In response, the government issued some guidelines on the use of independent contractors. They must be able to meet the following conditions:
- Demonstrate that they have more than one client in a calendar year
- Work for a period of no more than six months for a single client in a calendar year
- Complete a significant amount of work away from the client’s work place
These conditions have encouraged companies to hire contractors from staffing agencies. The company hires the staffing agency to find people to do the work but the workers are employed by the agency. To some extent, these guidelines have worked to the disadvantage of both independent contractors and the companies who formerly hired them. For independent contractors, many doors closed to them unless they signed on with a staffing agency, which could mean reduced income and flexibility. For the companies, they had to decide whether to hire the former contractors as full-time employees or to dispense with experienced, well-trained extra staff.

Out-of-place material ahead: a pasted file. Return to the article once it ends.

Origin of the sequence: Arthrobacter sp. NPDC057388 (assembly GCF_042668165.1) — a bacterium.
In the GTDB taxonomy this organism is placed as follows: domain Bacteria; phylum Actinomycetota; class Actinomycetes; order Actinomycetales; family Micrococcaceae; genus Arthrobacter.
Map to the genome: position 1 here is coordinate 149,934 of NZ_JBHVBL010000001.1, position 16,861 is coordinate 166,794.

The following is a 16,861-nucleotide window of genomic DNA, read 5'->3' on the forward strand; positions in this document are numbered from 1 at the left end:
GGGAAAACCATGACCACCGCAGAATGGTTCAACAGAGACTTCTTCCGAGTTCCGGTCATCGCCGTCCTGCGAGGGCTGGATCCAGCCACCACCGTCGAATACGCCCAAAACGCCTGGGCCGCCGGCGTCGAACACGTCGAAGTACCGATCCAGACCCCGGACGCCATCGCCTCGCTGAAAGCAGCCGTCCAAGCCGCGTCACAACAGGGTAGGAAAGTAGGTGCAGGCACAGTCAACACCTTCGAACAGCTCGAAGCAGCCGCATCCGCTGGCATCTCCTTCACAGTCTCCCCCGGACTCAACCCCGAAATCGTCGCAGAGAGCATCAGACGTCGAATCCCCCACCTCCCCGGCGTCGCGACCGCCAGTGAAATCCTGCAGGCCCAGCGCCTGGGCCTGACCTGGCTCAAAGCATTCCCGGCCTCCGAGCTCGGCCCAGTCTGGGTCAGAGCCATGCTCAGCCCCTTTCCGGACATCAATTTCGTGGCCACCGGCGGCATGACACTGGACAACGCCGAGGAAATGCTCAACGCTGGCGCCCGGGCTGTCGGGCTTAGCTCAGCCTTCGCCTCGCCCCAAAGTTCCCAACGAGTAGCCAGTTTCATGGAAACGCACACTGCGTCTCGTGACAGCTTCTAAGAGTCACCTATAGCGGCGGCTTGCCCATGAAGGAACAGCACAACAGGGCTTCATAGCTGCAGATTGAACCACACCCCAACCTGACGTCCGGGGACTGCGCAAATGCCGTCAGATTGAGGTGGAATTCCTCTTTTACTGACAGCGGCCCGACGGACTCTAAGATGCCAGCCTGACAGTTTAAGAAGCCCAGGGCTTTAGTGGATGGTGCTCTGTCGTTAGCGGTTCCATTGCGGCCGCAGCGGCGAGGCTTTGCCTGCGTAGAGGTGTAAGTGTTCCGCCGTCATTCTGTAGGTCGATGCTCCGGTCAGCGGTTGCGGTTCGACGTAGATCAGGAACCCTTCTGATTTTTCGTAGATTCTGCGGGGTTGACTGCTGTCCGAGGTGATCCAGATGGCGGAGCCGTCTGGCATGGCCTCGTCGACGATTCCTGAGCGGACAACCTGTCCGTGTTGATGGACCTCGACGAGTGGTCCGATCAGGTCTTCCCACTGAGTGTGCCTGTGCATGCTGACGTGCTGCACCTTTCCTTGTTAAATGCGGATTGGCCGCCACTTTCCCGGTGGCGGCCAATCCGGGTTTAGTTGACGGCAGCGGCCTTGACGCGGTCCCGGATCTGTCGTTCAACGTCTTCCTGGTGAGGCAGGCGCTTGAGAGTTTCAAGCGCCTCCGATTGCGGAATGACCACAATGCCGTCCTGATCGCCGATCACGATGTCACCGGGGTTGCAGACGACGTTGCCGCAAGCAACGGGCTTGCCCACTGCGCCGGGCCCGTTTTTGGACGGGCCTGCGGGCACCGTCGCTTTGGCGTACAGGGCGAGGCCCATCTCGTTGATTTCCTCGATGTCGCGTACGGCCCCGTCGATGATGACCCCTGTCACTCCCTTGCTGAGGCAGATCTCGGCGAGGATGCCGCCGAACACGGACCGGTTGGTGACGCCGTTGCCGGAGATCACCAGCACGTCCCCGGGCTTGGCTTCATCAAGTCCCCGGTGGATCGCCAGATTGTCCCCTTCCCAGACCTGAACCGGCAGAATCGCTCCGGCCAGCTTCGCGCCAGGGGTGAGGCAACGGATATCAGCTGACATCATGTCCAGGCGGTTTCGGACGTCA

However, the conditions favored staffing agencies. The staffing agency provides appropriately qualified extra staff members to companies that, for whatever reason, do not wish to add full-time staff. Because the staffing agency employs the staff members directly, they can work for a single client for as long as they are needed.
According to Mac Katzin of Idea Integration, the critical responsibility in this scenario is to hire, screen, and train the best possible work force. Katzin looks for people who have a technical background and well-rounded communication skills. This combination can be challenging to find, especially for specialty or new fields. Sometimes, the staffing agency has to supply someone who will need training to become stronger in the subject matter; in this case, Katzin negotiates their technical training into the proposal.
The agency employee must be able to meet expectations of several “clients.” First, they have to remember who is writing their paycheck and make sure that they are looking out for the contract agency. Second, they must meet the expectations of and develop strong bonds with the in-house clients and subject-matter experts. Third, they must keep the end user in mind, alerting the contract agency and the client when more time, information, or training might be needed. Training his employees to work in a matrixed client environment is something that Katzin feels is very important: